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PHOTO ESSAY
Year : 2022  |  Volume : 2  |  Issue : 3  |  Page : 837-838

Unilateral congenital eyelid eversion syndrome


Department of Ophthalmology, Jawaharlal Institute Postgraduate Medical Education and Research, Puducherry, India

Date of Submission19-Feb-2022
Date of Acceptance31-Mar-2022
Date of Web Publication16-Jul-2022

Correspondence Address:
Dr. Sandip Sarkar
Department of Ophthalmology, Jawaharlal Institute Postgraduate Medical Education and Research, Puducherry - 605 006
India
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Source of Support: None, Conflict of Interest: None


DOI: 10.4103/ijo.IJO_494_22

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  Abstract 


Keywords: Congenital, eyelid eversion, unilateral


How to cite this article:
Sarkar S, Raja G, Agarwal D, Kasturi N, Jossy A. Unilateral congenital eyelid eversion syndrome. Indian J Ophthalmol Case Rep 2022;2:837-8

How to cite this URL:
Sarkar S, Raja G, Agarwal D, Kasturi N, Jossy A. Unilateral congenital eyelid eversion syndrome. Indian J Ophthalmol Case Rep [serial online] 2022 [cited 2022 Oct 6];2:837-8. Available from: https://www.ijoreports.in/text.asp?2022/2/3/837/351196



A 2-hour-old male neonate, born out of a nonconsanguineous marriage, was referred to us from the neonatology department with complaints of right upper eyelid swelling and eversion since birth. The mother had an uneventful antenatal period, and delivery was spontaneous vaginal at term with no history of instrumentation or birth trauma. The child did not have any systemic abnormalities. On ophthalmic evaluation, eversion of the right upper eyelid with marked conjunctival hyperemia and chemosis was noted [Figure 1]a and [Figure 1]b. The anterior segment and fundus examination were unremarkable. Attempts of manual reposition of the eyelid were unsuccessful. The patient was treated with topical antibiotic eye drops, lubricants, steroid ointment, and hypertonic saline (5%) eye drops to osmotically reduce the chemosis. On the third day, the chemosis started to decrease, and the eyelid returned to normal anatomic position when the baby was quiet [Figure 1]c but everted while crying [Figure 1]d. At 2 weeks follow-up, the lid retained the normal position, the conjunctiva was healthy, and the cornea was clear [Figure 1]e and [Figure 1]f.
Figure 1: (a and b) Eversion of the right upper eyelid with marked conjunctival hyperemia and chemosis; (c) on the third day, eyelid returned to normal anatomic position when the baby was quiet and (d) everted while crying; (e and f) at 2 weeks follow-up, the lid retained the normal position, the conjunctiva was healthy, and transparent cornea

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  Discussion Top


Congenital upper eyelid eversion is a rare congenital condition characterized by eversion of upper eyelids and conjunctival chemosis. The incidence appears higher in black infants, infants with trisomy 21, and infants born with collodion skin disease.[1] The occurrence has been attributed to birth trauma, reduced tone of the orbicularis muscle, vertical shortening of the anterior lamella or vertical elongation of the posterior lamella of the eyelid, failure of the orbital septum to fuse with the levator aponeurosis, and defective lateral canthal ligament of the eyelid.[2] Previous reports and our own experience have shown that it can be successfully managed conservatively with topical hypertonic therapy, lubricants, and antibiotic-corticosteroid therapy. Surgical treatment options include temporary tarsorrhaphy, subconjunctival hyaluronic acid injection, fornix sutures, and full-thickness skin graft to the upper lid.[2],[3] Prompt management is necessary to restore the anatomical and functional eyelid position and prevent corneal complications.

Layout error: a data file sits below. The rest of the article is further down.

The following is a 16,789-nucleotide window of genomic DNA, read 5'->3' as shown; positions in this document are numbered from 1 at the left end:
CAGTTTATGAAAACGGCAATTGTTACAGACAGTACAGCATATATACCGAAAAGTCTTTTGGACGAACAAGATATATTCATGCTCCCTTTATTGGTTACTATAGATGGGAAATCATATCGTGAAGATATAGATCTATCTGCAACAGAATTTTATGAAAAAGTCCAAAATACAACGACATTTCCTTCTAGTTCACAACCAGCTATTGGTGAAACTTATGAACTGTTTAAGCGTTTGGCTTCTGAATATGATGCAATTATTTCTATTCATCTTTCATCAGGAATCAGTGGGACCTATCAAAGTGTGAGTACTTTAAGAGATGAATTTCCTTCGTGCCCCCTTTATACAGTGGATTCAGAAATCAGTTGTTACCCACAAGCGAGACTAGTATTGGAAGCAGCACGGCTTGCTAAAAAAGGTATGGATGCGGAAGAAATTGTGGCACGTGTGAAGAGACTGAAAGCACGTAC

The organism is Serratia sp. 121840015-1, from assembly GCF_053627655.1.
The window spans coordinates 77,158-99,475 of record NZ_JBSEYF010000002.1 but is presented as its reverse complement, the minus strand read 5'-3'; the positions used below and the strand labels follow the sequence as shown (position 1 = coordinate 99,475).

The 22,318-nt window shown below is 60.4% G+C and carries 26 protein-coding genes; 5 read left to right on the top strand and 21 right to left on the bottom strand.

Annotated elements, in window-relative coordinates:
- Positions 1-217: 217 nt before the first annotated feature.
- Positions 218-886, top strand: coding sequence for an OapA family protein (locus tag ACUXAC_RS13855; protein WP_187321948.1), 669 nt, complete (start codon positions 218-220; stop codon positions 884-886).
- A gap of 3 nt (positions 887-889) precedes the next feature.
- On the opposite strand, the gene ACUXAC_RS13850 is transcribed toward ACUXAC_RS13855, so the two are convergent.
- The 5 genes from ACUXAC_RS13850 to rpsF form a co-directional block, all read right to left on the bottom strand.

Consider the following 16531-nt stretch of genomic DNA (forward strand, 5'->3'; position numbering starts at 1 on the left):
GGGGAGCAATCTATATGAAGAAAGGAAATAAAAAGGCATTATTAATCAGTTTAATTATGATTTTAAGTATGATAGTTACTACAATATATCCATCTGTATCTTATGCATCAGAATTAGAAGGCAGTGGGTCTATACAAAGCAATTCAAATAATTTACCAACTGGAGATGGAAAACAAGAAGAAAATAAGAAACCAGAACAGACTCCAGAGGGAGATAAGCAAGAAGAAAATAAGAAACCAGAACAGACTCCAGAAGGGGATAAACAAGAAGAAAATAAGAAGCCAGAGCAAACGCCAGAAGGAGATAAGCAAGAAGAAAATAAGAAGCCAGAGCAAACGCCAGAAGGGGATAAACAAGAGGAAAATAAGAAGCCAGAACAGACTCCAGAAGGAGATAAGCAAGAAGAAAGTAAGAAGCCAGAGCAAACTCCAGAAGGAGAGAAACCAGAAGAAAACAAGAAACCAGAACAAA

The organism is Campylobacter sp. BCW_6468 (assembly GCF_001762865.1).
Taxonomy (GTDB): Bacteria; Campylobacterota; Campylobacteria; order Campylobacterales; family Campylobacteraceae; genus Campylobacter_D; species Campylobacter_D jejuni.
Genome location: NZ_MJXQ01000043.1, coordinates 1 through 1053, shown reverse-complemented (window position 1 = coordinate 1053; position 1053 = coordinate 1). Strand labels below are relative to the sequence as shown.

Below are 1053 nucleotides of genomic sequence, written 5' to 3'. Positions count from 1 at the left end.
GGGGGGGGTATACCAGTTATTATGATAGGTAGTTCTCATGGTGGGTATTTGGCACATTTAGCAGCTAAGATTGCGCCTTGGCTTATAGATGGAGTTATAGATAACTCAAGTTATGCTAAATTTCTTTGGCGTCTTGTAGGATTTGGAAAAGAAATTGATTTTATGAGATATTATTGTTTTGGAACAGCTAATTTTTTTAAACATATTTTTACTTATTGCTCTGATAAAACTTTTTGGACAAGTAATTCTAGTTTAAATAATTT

Ethical approval

Written informed consent for publication (including the images) has been obtained from the parent of the patient. All procedures carried out were in accordance with the tenets of the Declaration of Helsinki. Institute Ethics Committee approval is not required for a case report according to Indian Council of Medical Research guidelines.

Declaration of patient consent

The authors certify that they have obtained all appropriate patient consent forms. In the form the patient(s) has/have given his/her/their consent for his/her/their images and other clinical information to be reported in the journal. The patients understand that their names and initials will not be published and due efforts will be made to conceal their identity, but anonymity cannot be guaranteed.

Financial support and sponsorship

Nil.

Conflicts of interest

There are no conflicts of interest.



 
  References Top

1.
Maheshwari R, Maheshwari S. Congenital eversion of upper eyelids: Case report and management. Indian J Ophthalmol 2006;54:203-4.  Back to cited text no. 1
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2.
Daniel P, Cogen M. Conservative management of congenital upper eyelid eversion. J AAPOS 2020;24:46-8.  Back to cited text no. 2
    
3.
Almajed F, Alsulaiman HM, AlMadhi N, Schellini SA, Sesma G. Congenital bilateral upper lid eversion. Saudi J Ophthalmol 2020;34:324-7.  Back to cited text no. 3
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